I was struck by Sophia Loren’s story. Its’ a very human one – not a typical rags to riches fairytale.
Without rehashing the whole article, I wanted to highlight Sophia’s rise to fame, her love affair with Cary Grant and why she remained intent on legitimizing her relationship with Carlo Ponti.
Sophia was brought up in Naples, at a time of starvation, bombing and fear. Sophia’s mother had two daughters from Riccardo Scicolone, both illegitimate and whilst Sophia was given her father’s name, Riccardo refused to give her sister his name and ultimately refused to marry Sophia’s mother.
This association with marriage and illegitimacy would preoccupy Sophia forever and influence many of her life choices.
At 14, Sophia had become a beauty and boy did she turn heads, just look at those eyes! Sophia won a ticket to Rome in a beauty competition and a one way ticket to stardom.
Sophia became head of the family.
Her first paycheck from the film industry bought respectability for her sister. She bought her father’s name for Maria, for one million lire. Little did Sophia know that this search for a family name would become an ongoing goal – even more so when she met her future husband Carlo Ponti.
Sophia became the lover of 38 year old Carlo when she was just 19. Carlo was a father of two and a movie producer. They met in secret and Sophia’s mother fretted that her daughter was about to follow in her footsteps.
By the time Sophia was cast in The Gold of Naples, Carlo was in charge of Sophia’s career and they had become in Sophia words, “father-daughter, man-woman, producer-actress, friends and conspirators’.
He couldn’t, however, in a strictly Catholic Italy, get a divorce.
Sophia learnt English, under Carlo’s advice, and in a sudden twist of fate, found herself cast in a movie called The Pride and the Passion, with Cary Grant and Frank Sinatra.
Grant had originally wanted Ava Gardener for the part but once filming started, soon fell deeply in love with Sophia. How could he not?
Sophia fell for Grant too. How could she not?
She was still, however, involved with Ponti.
For Grant this was a big love and he desperately wanted to marry Sophia, having had three previous unhappy marriages.
He wrote to Sophia whilst waiting for her in America saying, “ It is probably, the most important year of your life. Spend it thoughtfully, dearface……..In these next months you will be judged and remembered all your life”.
He asked her to wear two gold bracelets saying, “They will keep you safe”.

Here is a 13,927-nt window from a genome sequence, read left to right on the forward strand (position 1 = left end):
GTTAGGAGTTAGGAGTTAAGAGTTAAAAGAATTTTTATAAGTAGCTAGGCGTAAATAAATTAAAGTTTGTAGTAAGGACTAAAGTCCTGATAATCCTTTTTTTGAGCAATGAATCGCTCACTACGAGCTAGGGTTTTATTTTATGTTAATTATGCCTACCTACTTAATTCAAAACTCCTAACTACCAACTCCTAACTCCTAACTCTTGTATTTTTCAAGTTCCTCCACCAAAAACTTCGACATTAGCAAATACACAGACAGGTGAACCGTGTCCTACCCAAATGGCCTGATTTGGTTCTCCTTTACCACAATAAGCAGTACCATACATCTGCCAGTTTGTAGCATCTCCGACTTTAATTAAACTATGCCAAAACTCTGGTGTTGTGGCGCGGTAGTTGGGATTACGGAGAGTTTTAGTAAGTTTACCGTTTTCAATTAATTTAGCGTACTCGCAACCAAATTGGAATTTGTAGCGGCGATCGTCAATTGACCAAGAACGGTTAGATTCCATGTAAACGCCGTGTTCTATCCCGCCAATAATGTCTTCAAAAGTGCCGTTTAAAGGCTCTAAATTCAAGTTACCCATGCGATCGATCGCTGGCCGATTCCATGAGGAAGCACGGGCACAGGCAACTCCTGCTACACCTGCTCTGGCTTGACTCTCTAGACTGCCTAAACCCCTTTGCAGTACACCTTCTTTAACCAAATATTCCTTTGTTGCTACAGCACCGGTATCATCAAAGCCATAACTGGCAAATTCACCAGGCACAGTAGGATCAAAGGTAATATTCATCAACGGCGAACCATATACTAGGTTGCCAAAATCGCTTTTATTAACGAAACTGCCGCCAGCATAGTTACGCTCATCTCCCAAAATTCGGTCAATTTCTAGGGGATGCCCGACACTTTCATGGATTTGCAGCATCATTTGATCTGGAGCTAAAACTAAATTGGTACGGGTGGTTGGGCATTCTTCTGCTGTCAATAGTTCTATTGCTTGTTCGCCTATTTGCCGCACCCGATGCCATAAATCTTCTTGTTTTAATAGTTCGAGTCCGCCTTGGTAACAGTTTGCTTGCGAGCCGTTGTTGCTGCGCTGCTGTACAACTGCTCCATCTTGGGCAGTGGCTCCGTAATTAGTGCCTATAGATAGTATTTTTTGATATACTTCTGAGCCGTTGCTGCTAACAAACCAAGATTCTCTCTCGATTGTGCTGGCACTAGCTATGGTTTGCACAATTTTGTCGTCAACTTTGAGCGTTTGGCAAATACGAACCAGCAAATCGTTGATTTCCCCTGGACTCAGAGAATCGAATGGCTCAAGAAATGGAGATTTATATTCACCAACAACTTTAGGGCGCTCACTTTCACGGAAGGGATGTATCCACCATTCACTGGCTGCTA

By now I would have been racing to the boat! Not for Sophia, however.
By the time Sophia and Cary Grant made Houseboat, Ponti realized he needed to do something or Grant would waltz away with Sophia in his arms. The chemistry on set sizzled and Cary was sending flowers to Sophia every day.
In the Dress Doctor, Edith Head, costume designer for the Houseboat, writes about a gold dress that was made for Sophia. It was impregnated with 14 carat gold.
It was very evident that Sophia was having an affair with Cary and with the two of them in constant contact, the gold transported itself onto Cary, making him look like a “Sir Galahad in shining armour“. Edith had to contact the studio and a solution was found in the form of a spray which was used on Sophia while wearing the dress. Edith’s outfits proved Sophia’s philosophy that “a woman’s dress should be like a barbed wire fence, serving it’s purpose without obstructing the views”.
Just before the final filming of (ironically) the wedding scene, Sophia read in the newspapers that Carlo has secured his divorce in a Mexican courtroom. It was as much as a surprise for Carlo as for Sophia! Two lawyers had stood in for Sophia and Ponti and they were now officially married, by proxy.
Sophia explained, “At the time I didn’t have any regrets. I was in love with my husband. I was very affectionate with Cary, but I was 23 years old. I couldn’t make up my mind to marry a giant from another country and leave Carlo. I didn’t feel like making the big step”.
Ever the gentleman, Cary Grant congratulated Sophia and kissed her on both cheeks. What a man!
Trouble had only just started for Sophia however and whilst this was the end of Sophia and Cary – it was not the end to the saga surrounding the legitimacy of her marriage with Carlo.
But I shall stop there – for the rest of the story take a look at Vanity Fair – or this post will turn into a book!
As a style icon, Sophia is (still) in a league of her own. Just take a look at Dolce and Gabanna’s current SS12 campaign with Monica Bellucci. That sultry latin look has been recreated for many a photoshoot and continue to do so – it just looks stunning in print.
But there is only one Sophia, and whilst I’m not one for schmaltz on my blog, her story does testify that fame and fortune do not bring you everything you want. Sometimes the things we take for granted are, for others, aspirations.
The sermon for today!
Text adapted from Vanity Fair and Edith Head; Jay Jorgensen.
Images: Feature Image, Pen on Acetate by me, stills and publicity shots from The Gold of Naples, The Pride and the Passion and Housboat, Cannes images from Edward Quinn, Linda Evangelista for Vogue by Stephen Meisel